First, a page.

Updates on EOH, AB InBev, Implats and Sibanye

Stephen van Coller making progress at EOH and platinum is abuzz – Nesan Nair from Sasfin Securities.

SIMON BROWN: I’m chatting now with Nesan Nair, portfolio manager at Sasfin Securities. Nesan, I appreciate the early morning. EOH numbers out yesterday (for the year ended July 31). Operating profit, but still a headline earnings loss; some nuances there. I’ve got to say this has been, I thought, a really good turnaround and fix-up by Stephen van Coller. The market, perhaps, is a little more jaundiced. What’s your take on the results, and EOH looking forward?

NESAN NAIR: Good morning, Simon. I tend to agree with you. If you look at the sort of mammoth task Stephen was given, it was a business that was in terrible shape reputationally. I think the first thing that he had to deal with, as a result of many corporate governance failures – that was something else that he had to deal with. And even operationally EOH was a combination of many sort of disparate businesses put together. You can imagine the labyrinth of complex contracts that they had to deal with – and you can’t be everything to everyone.

I think what he managed to do in the last two years is to simplify the business, identify what they are strong at and try and focus on that. Unfortunately, you’re going to go through a period where your profitability is impacted. It’s very costly to get all the ships to sail in the same direction, so to speak. But I think the main thing is that there’s progress here. He’s definitely making headway, I think, in the right direction – a small (operating) profit, R147 million – but as you said at the headline level it’s a clear loss while they continue to work reorganising the business.

Read: Can EOH become the poster child for crisis turnaround?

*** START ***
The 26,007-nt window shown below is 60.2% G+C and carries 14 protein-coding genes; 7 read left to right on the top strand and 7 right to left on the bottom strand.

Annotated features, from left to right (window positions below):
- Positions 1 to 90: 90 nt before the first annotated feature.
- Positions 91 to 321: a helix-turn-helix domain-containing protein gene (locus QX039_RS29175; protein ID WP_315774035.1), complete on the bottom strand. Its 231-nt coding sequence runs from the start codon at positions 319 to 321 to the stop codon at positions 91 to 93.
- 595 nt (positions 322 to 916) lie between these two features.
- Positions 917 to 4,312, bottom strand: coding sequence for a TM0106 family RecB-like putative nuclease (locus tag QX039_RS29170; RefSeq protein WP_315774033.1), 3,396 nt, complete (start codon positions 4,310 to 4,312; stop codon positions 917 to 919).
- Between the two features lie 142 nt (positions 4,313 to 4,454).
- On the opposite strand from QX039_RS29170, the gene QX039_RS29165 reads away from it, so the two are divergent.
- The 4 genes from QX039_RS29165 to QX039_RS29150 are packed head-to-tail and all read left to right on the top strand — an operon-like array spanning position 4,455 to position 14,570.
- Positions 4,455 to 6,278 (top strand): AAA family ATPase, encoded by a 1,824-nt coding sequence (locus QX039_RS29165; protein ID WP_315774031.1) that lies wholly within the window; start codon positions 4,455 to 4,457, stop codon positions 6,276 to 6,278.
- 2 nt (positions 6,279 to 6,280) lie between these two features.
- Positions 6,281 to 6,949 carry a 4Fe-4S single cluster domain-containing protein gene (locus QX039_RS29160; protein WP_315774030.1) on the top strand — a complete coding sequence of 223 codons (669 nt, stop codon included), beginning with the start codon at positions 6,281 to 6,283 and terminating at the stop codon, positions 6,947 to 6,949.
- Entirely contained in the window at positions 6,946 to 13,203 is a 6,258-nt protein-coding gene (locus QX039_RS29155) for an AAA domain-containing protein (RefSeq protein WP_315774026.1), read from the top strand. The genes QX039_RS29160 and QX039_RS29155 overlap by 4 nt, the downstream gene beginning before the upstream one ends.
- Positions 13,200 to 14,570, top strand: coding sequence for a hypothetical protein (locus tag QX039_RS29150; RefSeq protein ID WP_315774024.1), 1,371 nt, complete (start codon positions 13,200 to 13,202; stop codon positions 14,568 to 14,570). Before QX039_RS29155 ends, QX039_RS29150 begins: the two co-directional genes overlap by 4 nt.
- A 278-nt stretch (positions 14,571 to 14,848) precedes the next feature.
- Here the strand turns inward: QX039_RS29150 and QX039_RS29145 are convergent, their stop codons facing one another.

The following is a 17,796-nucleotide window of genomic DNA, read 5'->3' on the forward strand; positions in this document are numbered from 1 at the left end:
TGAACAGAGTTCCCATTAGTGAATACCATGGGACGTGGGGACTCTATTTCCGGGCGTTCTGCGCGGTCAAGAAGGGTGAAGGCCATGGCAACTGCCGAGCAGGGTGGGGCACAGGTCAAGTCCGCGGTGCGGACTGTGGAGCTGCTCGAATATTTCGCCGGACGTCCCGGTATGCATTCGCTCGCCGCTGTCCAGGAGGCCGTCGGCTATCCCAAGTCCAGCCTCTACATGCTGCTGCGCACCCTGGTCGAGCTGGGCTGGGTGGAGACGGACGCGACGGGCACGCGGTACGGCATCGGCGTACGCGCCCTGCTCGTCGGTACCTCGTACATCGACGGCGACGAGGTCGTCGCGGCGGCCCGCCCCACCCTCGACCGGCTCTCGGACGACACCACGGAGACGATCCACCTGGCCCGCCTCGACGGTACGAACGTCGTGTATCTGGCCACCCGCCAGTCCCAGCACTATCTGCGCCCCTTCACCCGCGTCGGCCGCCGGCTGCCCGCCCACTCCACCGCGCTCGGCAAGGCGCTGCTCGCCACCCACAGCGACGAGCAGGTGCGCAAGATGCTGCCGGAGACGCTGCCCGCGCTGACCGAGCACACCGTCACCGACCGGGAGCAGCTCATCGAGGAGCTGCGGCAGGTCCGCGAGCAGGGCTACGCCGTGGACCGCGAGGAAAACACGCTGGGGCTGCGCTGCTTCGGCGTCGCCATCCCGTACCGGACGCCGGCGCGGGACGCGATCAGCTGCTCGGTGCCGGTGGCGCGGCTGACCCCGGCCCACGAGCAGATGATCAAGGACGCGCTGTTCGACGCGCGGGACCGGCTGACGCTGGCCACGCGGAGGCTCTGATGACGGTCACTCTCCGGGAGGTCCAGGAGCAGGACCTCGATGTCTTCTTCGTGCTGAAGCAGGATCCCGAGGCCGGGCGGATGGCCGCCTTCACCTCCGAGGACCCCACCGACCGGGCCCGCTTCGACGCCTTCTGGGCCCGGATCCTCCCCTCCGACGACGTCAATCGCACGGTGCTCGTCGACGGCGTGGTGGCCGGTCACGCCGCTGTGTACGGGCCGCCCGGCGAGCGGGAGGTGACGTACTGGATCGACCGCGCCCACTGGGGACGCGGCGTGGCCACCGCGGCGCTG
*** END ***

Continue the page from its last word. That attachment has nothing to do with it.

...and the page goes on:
Listen: EOH CFO Megan Pydigadu discusses its annual results on the SAfm Market Update

SIMON BROWN: Anheuser-Busch InBev’s (AB InBev’s) third-quarter results: the stock was up 13.5%. I’m not sure how much that was people liking it versus a short squeeze, because it is the most borrowed stock on the market – or, put it another way, extremely hard to borrow – which means there’s a lot out there already. Were the numbers as good as the jump suggests?

NESAN NAIR: I couldn’t imagine the numbers getting worse, to be honest. Volumes were up, revenue up on the back of that. But of course it made sense, especially in South Africa, you had the easing of lockdown restrictions, and alcohol sales being permitted over the third quarter as well. So not unusual. I think the market was anticipating probably flat or slightly worse results. But I think also your point about the shorts out there

…the shorts out there are creating a helluva lot of volatility in stocks like this.

I remember not so long ago Tesla used to be the biggest short in the world, and look at it now – a trillion-dollar company. My faith in the shorts is not entirely as strong as what one might think.

But just on AB InBev, I think at these levels it doesn’t make sense to stay short on a stock like this. The potential for recovery is very strong and, if they can address the debt levels in the company and maybe do a rights issue, – but if they can address the debt levels – they should be over R2 000/share.